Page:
Craig A. Evans, "Daniel in Later Literature", n.p. [cited 19 Feb 2018]. Online: http://www.bibleodyssey.org/en/people/related-articles/daniel-in-later-literature


Craig A. Evans

Craig A. Evans
Professor, Acadia University

Craig A. Evans is the Payzant Distinguished Professor of New Testament at Acadia Divinity College, Acadia University, in Nova Scotia, Canada. He is the director of the MA program and is the author of several books and articles. 

A region notable for its early ancient civilizations, geographically encompassing the modern Middle East, Egypt, and modern Turkey.

Ruler of the Seleucid Empire from 175 to 164 BCE, he was emperor during the Maccabean Revolt.

Of or relating to ancient lower Mesopotamia and its empire centered in Babylon.

A collection of Jewish texts (biblical, apocryphal, and sectarian) from around the time of Christ that were preserved near the Dead Sea and rediscovered in the 20th century.

A West Semitic language, in which most of the Hebrew Bible is written except for parts of Daniel and Ezra. Hebrew is regarded as the spoken language of ancient Israel but is largely replaced by Aramaic in the Persian period.

Worship of a diety or cultural value not associated with the one, true, God.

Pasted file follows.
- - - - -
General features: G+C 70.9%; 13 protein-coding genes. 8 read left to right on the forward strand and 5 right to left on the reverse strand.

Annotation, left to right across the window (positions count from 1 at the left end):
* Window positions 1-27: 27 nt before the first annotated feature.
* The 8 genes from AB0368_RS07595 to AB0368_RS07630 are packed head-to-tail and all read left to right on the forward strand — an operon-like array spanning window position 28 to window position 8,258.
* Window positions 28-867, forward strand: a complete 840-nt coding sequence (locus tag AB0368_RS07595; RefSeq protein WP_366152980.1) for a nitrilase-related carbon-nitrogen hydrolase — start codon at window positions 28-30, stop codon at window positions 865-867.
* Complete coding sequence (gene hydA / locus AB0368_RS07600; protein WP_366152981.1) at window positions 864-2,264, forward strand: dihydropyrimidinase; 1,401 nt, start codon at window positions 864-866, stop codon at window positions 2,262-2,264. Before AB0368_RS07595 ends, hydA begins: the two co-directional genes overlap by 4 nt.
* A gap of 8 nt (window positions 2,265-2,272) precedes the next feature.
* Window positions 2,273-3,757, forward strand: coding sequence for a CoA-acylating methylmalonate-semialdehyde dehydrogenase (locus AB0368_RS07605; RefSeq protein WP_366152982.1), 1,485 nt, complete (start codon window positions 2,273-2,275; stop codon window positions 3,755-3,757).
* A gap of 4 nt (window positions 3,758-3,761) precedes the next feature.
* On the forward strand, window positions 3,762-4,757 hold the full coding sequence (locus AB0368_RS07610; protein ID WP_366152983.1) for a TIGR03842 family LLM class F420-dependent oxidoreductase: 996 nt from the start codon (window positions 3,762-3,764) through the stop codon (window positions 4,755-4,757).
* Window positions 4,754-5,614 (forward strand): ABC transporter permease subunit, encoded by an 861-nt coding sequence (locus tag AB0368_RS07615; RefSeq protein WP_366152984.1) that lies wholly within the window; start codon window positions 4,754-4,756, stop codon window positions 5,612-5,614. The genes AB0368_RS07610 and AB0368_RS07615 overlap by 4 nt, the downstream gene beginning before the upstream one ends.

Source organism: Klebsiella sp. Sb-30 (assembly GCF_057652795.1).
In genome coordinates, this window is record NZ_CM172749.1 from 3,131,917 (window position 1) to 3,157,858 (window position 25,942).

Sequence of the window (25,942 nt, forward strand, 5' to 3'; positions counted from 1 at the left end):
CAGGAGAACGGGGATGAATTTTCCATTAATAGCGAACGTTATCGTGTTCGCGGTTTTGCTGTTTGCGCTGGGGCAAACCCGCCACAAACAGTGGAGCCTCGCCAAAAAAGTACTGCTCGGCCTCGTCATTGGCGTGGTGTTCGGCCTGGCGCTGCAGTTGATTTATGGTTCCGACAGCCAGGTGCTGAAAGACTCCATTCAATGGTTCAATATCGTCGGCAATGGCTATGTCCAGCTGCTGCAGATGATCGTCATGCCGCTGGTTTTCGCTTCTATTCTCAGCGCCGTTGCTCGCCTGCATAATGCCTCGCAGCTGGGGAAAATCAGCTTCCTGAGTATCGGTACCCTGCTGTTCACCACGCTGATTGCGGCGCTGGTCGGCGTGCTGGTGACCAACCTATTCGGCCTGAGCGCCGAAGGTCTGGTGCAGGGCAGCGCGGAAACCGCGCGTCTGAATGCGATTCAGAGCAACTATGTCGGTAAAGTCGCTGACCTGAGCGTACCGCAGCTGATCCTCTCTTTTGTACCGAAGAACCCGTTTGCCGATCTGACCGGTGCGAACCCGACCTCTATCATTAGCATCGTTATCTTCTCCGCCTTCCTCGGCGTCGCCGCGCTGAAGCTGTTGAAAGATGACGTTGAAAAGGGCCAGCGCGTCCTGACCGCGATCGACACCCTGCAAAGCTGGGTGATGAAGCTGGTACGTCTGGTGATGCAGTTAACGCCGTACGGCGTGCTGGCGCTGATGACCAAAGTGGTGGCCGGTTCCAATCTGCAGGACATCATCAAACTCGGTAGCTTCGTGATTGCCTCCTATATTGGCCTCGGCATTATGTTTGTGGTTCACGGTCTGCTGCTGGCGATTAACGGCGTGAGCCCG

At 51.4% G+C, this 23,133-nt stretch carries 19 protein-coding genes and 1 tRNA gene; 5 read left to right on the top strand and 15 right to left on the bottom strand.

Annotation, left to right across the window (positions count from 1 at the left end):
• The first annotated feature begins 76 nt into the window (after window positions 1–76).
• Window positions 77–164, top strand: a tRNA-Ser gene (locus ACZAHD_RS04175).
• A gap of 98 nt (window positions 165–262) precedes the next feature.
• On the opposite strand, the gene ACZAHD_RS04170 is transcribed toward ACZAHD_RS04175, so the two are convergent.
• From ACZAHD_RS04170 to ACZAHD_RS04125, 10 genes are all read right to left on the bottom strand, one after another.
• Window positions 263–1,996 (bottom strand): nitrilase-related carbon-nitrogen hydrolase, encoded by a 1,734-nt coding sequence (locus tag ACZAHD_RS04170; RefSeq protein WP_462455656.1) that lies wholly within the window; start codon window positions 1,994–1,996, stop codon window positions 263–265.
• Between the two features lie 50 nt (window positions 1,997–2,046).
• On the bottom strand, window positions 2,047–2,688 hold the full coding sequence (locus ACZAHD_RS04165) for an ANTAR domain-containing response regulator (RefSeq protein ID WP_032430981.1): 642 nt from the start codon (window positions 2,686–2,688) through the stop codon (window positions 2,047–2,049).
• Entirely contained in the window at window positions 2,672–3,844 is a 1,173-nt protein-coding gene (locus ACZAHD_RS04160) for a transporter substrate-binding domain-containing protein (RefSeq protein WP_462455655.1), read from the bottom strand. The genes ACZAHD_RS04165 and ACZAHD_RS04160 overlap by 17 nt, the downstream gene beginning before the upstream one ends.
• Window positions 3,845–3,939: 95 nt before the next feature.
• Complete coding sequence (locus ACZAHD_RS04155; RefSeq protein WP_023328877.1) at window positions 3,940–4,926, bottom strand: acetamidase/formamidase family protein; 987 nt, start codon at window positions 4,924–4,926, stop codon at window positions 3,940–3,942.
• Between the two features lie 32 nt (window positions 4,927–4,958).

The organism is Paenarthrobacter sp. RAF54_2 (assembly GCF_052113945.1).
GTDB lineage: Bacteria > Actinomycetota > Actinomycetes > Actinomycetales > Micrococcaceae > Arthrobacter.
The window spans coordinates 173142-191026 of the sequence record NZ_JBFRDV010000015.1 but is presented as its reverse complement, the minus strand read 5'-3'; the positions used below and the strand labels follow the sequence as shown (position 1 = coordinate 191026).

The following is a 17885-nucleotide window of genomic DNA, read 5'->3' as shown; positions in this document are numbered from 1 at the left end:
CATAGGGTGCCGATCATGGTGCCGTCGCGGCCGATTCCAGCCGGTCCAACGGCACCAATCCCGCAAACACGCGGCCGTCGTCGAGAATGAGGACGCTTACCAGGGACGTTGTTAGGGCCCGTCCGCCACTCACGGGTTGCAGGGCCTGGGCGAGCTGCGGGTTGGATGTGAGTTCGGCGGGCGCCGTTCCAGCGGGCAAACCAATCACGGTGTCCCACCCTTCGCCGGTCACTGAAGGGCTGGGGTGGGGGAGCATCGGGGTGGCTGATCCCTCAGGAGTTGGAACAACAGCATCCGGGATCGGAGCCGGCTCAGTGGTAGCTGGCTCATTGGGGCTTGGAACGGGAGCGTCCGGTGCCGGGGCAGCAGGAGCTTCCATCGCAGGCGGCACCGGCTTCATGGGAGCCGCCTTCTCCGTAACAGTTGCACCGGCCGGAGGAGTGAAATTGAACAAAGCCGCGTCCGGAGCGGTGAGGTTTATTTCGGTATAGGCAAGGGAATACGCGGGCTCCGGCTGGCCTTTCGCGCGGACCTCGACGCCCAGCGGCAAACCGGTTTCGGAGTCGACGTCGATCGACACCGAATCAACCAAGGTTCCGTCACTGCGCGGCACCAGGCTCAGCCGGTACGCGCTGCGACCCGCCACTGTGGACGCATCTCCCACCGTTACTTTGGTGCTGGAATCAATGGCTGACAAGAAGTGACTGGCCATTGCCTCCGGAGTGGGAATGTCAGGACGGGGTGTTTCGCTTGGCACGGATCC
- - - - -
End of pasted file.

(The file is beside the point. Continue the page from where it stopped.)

A Jewish historian from the first century C.E. His works document the Jewish rebellions against Rome, giving background for early Jewish and Christian practices.

The last ruler of the Neo-Babylonian Empire, ruled from 555–539 B.C.E. Nabonidus promoted worship of the moon god Sin over the national god of Babylon, Marduk. Nabonidus spent much of his reign at the oasis of Tayma in the Arabian desert, leaving his son Belshazzar in charge of the empire. Nabonidus was defeated by the Persians under Cyrus in 539 B.C.E.

A collection of first-century Jewish and early Christian writings that, along with the Old Testament, makes up the Christian Bible.

(n.) One who adheres to traditional or polytheistic religious and spiritual belief and practice systems; sometimes used to refer broadly to anyone who does not adhere to biblical monotheism.

An inspired message related by a prophet; also, the process whereby a prophet relates inspired messages to others.

The third division of the Jewish canon, also called by the Hebrew name Ketuvim. The other two divisions are the Torah (Pentateuch) and Nevi'im (Prophets); together the three divisions create the acronym Tanakh, the Jewish term for the Hebrew Bible.

Ezek 14:14

* Invalid citation format *

Ezek 14:20

* Invalid citation format *

Ezek 28:3

* Invalid citation format *

Dan 7

* Invalid citation format *

Dan 3

* Invalid citation format *

1Macc 2:59-60

* Invalid citation format *

Dan 9:26

* Invalid citation format *

Dan 12:10

* Invalid citation format *

Matt 24:15

* Invalid citation format *

2Esd 12:11

* Invalid citation format *

 NEH Logo
Bible Odyssey has been made possible in part by the National Endowment for the Humanities: Exploring the human endeavor
Any views, findings, conclusions, or recommendations expressed in this website, do not necessarily represent those of the National Endowment for the Humanities.